Israelis do not wait to react later; as a rule, they act in advance. In the Israeli Congress Committee, which is an analogue of the Ukrainian World Congress, work rapid-reaction groups that in real time monitor and defend the information space pertaining to Israel in twenty languages. This is possible only when diaspora communities in various countries are closely connected with each other and coordinate their activities with the “center.” An important component of success here is the treatment of all of one’s own people as equal patriots. In Ukraine, unfortunately, you often hear the rhetoric that patriots are only those who have not left [the country]. The patriotism and effectiveness of people for a country are not measured by where a person lives, but by the kind of personal trace s/he leaves in history and how much s/he influences the future of the fatherland. Israel treats each of its citizens as an ambassador of his/her country. Ukrainians abroad can become a powerful Ukrainian public army, as soon as Ukraine learns how to mobilize them.
Israel knows how to analyze mistakes. Right now, Ukraine lacks reflection. As [veteran Likud Party leader—Trans.] Dan Meridor has noted, the history of Zionism sounds brilliant, but it must be balanced. Zionism was supposed to have saved the European Jews from extermination before the Second World War, but the state was formed too late, a few years after the Holocaust. “We trod a path from powerlessness in many spheres to leadership in many spheres, and this was a big lesson for us,” he noted.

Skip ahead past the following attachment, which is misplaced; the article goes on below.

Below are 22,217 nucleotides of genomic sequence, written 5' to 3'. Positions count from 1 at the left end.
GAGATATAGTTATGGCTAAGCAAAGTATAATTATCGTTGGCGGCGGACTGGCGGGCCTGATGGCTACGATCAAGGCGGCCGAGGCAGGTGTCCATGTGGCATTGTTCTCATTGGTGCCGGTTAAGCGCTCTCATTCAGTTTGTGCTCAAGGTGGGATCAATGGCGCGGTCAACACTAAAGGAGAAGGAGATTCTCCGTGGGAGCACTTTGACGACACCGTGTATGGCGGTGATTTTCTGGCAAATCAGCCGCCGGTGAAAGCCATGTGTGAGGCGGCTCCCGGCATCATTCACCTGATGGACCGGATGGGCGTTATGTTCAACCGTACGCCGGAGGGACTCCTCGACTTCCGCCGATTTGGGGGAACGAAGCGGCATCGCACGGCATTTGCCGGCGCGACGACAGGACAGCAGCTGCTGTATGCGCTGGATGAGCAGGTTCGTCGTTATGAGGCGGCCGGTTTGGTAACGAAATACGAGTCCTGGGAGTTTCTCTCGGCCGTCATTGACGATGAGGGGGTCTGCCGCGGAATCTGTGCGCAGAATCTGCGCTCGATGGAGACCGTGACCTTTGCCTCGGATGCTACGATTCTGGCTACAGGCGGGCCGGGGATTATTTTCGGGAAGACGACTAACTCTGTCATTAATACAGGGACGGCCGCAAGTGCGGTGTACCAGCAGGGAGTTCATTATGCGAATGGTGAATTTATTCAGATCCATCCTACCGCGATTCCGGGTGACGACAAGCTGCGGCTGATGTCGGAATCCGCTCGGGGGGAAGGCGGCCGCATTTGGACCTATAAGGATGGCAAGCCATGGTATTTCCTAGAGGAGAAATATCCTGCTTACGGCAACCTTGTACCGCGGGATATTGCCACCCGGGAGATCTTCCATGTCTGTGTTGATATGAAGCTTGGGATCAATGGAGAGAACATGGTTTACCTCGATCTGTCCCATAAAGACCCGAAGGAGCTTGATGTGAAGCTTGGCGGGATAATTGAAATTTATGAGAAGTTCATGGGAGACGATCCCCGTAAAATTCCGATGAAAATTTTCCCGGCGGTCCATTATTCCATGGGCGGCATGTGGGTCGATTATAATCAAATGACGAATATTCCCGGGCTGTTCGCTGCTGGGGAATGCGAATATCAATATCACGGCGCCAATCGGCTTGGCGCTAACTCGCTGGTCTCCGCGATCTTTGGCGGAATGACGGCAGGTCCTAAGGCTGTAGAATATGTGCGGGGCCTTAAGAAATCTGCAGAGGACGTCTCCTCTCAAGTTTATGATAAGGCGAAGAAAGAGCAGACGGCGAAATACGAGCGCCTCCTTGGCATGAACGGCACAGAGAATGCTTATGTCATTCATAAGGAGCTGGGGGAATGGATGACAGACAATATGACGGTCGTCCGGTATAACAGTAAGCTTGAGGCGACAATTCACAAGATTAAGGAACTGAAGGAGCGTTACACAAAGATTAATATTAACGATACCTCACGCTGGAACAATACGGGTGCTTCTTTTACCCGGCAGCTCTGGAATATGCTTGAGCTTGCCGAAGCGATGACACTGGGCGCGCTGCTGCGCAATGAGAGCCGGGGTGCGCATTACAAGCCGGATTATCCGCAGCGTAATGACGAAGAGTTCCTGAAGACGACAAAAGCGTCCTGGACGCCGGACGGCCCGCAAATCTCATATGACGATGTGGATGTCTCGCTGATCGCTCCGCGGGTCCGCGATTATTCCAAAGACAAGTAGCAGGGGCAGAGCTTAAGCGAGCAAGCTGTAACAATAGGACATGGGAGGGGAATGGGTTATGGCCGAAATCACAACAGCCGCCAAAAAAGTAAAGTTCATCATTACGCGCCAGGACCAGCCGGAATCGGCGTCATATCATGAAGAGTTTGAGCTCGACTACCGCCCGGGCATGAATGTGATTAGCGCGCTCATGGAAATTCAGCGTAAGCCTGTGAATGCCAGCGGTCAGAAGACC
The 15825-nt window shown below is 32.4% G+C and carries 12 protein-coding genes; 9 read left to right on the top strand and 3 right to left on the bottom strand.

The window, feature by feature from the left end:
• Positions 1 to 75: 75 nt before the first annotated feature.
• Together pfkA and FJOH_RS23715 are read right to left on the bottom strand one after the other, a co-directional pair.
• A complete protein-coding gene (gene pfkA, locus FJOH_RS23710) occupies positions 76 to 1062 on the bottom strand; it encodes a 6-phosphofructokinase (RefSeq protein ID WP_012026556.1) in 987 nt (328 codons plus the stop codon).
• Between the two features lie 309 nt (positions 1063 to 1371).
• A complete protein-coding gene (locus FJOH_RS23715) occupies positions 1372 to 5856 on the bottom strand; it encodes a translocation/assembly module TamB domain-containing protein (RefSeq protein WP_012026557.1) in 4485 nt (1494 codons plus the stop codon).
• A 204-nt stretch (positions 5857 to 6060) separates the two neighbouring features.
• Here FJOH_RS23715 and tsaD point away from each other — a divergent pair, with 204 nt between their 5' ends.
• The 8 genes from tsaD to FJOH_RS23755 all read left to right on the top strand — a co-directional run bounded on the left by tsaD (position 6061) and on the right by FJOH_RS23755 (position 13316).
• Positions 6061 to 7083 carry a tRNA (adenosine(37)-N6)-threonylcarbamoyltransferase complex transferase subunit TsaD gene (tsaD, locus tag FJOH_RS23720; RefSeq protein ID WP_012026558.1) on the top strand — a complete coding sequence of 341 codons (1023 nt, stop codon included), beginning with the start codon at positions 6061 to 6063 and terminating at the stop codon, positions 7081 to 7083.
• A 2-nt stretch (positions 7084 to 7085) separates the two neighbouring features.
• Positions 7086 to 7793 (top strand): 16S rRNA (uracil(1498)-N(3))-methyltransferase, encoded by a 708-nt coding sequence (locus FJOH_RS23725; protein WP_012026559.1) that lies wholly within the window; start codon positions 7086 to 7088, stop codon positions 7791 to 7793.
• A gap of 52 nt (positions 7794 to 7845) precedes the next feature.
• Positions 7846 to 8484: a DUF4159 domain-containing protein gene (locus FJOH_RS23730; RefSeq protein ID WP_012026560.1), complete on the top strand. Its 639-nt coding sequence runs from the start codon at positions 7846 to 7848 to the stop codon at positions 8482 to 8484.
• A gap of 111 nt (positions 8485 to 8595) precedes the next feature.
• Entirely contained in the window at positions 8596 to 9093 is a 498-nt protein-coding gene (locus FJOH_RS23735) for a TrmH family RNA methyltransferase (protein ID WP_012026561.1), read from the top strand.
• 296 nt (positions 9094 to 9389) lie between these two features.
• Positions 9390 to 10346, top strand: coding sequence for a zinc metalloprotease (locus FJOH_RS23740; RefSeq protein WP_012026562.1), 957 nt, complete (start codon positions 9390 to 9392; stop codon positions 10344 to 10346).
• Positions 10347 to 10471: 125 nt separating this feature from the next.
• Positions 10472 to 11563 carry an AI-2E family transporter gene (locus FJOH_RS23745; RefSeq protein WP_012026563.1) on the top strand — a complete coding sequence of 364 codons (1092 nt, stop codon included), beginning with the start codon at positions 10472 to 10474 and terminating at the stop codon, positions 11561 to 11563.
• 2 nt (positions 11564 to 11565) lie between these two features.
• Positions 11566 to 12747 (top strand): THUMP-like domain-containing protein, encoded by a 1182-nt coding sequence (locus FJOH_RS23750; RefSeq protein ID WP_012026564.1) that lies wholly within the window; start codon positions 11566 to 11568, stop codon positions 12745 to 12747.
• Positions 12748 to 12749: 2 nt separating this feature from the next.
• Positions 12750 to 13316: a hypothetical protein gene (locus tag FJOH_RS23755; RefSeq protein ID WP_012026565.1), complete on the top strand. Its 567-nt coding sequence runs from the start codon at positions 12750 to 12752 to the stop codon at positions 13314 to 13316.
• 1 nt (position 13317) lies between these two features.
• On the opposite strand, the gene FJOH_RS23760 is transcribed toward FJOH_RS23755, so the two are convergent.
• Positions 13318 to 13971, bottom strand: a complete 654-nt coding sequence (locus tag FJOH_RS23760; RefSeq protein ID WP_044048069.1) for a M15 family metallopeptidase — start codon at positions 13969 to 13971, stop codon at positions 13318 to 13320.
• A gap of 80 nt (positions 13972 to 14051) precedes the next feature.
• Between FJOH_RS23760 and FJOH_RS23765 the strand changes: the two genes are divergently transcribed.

Ukrainians must realize that we have no right to lose. This is what allowed the Israelis to form a society out of Jews and representatives of other cultures, which values the existence of the State of Israel. As Golda Meir often said, “Zionism and pessimism are mutually exclusive things.” So, Ukrainian patriotism, determination, and optimism should become the glue that will overcome all the challenges of state building in Ukraine.
The views expressed in the “Point of View” column are those of the authors and do not necessarily reflect the positions of Radio Liberty.
Nataliya Popovych is an international expert in communications and civic activist, co-founder of the Ukrainian Crisis Media Center (UKMTs), and the founder of the One Philosophy Group of Companies. She is also a member of the Senate of the Ukrainian Catholic University and one of the founders of the Ukrainian Leadership Academy. She has worked for over twenty years, providing consulting services to organizations on questions pertaining to reputation management strategy, brand development, management coaching, crisis management, and strategic communications in Ukraine, the U.S., and Russia.
Translated from the Ukrainian by Marta D. Olynyk.
Edited by Peter Bejger.
Originally appeared in Ukrainian on Radio Svodoba.